I can't imagine what Karen was thinking as she held her phone - a corded phone, connected to the wall by the kitchen table, I've seen it - and sat on hold while I did traffic and came to her next. She and Ron built this amazing deck on the back of their house. It overlooks an alley but on the other side of the other side of the street, there is the Skyway, rising above all the industry, the casino, the beach on Lake Michigan, the old Commonwealth Edison plant.
A 54-year-old woman was pronounced dead Monday after she fell about 200 feet from the Skyway Bridge over the Calumet River in an apparent suicide... Police were called to the bridge about 12:55pm after a vehicle was found abandoned on the bridge.
(The river) was frozen. Coast Guard officials retrieved the victim from the surface and transported her to the bank of the river.
The woman is identified as Karen Lubas of Whiting, Ind. She was pronounced dead at the scene.
I suppose it's a bit insensitive to keep writing after this devastating piece of news. Not so much for me and producer Ryan and our listeners and callers and people in Whiting... but for her husband Ron and their son(s). And it seems at her house there were always other relatives and friends. Hearts are breaking in the Region and all I can do is type in bed next to my wife who's playing Scrabble. She knows not to bother me. We all deal with bad shit in our own way. Me, I write in my journal. Sorry about that. After my mom died, I wrote 10,000 pages in a few months. Alexis laid in bed next to me for a lot of that.
For once, I wish that the three or four of you could talk, because I have a question and it's not a rhetorical one.
How did this fucking happen? Please tell me. I want to know. Karen from the North Shore. Pretty Karen with the beautiful Whiting home and family. Missing something here. Once she told us about working as a waitress in Nashville or Atlanta and hanging out with some guy who turned out to be an infamous serial killer. She made it through that. The guy didn't kill her. The Skyway did.
I didn't do the radio show today. It's Martin Luther King Day. I JEDgolfed in four degrees below zero temperature with a windchill of 22 below. It was great. Sunny and alone and golfing. And then I worked out and went to Whole Foods for groceries and Oberweiss for fresh milk and eggs and then Alexis and I went for a nice dinner date at True Barbecue. We hadn't had a date in more than a week. It's a high-maintenance relationship. At least one date a week or things go awry.
During the date, I had forgotten about the sadness that I was already set to deal with on tomorrow morning's show. Here's how Channel 7 news puts it:
A former radio talk host and her daughter found dead
It looks like a handyman strangled to death Val Taneff, 86, and her daughter, Lana Taneff, 63. Gruesome double murder. Here's what The Times had to say about Val:
Val Taneff was well known in the Region. She was involved in Democratic politics for decades... She also hosted a political talk radio program called "The Real Deal with Val Taneff" on WLTH as recently as 2010.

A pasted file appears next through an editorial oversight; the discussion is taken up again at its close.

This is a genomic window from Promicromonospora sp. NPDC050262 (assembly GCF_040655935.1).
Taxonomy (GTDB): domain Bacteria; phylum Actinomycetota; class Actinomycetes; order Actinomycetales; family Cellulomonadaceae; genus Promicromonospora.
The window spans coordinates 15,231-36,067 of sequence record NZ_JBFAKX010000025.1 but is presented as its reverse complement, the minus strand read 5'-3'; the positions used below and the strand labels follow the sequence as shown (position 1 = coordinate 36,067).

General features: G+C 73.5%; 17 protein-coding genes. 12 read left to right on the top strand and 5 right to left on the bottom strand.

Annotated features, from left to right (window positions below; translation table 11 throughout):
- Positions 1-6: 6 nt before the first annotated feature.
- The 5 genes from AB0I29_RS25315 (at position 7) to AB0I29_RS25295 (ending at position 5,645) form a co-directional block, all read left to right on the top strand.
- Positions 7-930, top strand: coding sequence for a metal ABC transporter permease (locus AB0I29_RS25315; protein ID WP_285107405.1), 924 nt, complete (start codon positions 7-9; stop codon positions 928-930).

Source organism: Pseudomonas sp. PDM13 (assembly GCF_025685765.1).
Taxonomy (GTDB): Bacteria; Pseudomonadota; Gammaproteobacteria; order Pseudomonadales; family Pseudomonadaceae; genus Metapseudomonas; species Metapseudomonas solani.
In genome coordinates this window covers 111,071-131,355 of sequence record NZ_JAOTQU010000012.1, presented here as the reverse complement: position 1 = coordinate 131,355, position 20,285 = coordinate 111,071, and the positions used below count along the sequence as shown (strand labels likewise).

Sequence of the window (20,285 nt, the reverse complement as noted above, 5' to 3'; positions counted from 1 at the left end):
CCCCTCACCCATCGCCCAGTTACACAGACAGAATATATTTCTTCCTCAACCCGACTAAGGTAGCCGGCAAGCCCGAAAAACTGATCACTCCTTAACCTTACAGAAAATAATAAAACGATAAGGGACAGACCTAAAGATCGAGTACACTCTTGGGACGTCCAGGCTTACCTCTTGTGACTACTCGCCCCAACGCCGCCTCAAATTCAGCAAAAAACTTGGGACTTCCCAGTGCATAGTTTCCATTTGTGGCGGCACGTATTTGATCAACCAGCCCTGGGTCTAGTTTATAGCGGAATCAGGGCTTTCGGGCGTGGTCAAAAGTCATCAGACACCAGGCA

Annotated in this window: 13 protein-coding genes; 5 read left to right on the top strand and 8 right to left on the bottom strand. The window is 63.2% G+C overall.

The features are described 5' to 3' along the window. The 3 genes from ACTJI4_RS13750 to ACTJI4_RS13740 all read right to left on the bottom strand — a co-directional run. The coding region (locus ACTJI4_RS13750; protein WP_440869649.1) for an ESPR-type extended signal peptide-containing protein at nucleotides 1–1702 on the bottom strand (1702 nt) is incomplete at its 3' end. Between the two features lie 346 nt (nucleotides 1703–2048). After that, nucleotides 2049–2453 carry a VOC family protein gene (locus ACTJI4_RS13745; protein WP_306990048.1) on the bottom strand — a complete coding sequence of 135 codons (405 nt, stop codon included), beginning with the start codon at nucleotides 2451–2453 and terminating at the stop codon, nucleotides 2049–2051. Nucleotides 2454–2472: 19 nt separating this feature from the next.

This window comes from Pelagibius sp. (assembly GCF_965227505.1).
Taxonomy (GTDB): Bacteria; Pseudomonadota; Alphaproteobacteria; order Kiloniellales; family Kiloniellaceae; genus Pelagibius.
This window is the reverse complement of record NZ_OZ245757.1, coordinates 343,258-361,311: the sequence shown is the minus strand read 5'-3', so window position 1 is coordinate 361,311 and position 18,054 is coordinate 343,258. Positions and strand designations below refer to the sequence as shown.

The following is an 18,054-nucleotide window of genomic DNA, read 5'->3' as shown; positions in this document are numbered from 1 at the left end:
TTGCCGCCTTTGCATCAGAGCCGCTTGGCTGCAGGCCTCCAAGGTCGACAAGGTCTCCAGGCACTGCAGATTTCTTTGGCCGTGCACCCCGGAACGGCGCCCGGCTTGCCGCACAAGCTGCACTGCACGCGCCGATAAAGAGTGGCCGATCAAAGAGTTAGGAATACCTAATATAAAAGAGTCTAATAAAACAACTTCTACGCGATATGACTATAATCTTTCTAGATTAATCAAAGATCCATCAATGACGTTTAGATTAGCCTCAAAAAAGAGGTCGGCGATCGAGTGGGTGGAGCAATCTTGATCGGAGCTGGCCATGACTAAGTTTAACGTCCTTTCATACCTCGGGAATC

Verlie Suggs, WJOB radio host, was station manager at WLTH when Taneff worked there.
"We were so very close, and this is very hard," Suggs said Monday. "Val called me twice on Saturday and left me voice messages, but we never connected."
Recalling Taneff's radio show, "The Real Deal," Suggs said, "Val was an amazing woman. She was very feisty, very politically savvy and very opinionated and knowledgeable. Everybody loved her, unless they hated her — unless they were catching the brunt of what she was saying."
Suggs also spoke with Lana Taneff this weekend and described her as "an angel." "She was the sweetest person," she said.
........... Sad everything. It's below zero and there's really nowhere else to go except inside this warm computer.
Jesus Christ, JED, you can still write for like an hour and a half, Alexis just said. You, the three or four of you who never speak back to me, you still haven't answered my question.
How could this happen? How could Karen from the North Shore just park her car and walk up the Skyway Bridge... and then just jump? It doesn't make any sense. The river is frozen. She was just laying there on top of the ice. What is happening here?
And Val Taneff, who like Verlie could get under your skin with her questions and deep knowledge of how things work around here. How could some handyman "with a violent past" (allegedly) just go off and kill Val and her daughter. I'm listening. You haven't explained it. Please, I'm waiting.
... Alexis and I just watched the Channel 7 news clip. Verlie's at the house, telling everyone how sweet Val was. And there's the house, and Sheriff Buncich telling all the details... and...
I haven't said or written this in a long time. But I don't have any more words. Not a lot is making sense... except for an observation that Alexis just made.
Karen hadn't called the show in a while. A long time, actually.
Condolences to Ron and the rest of the Lubas family. Same for the Taneff family. Please let us know if there's anything at WJOB that we can do for you.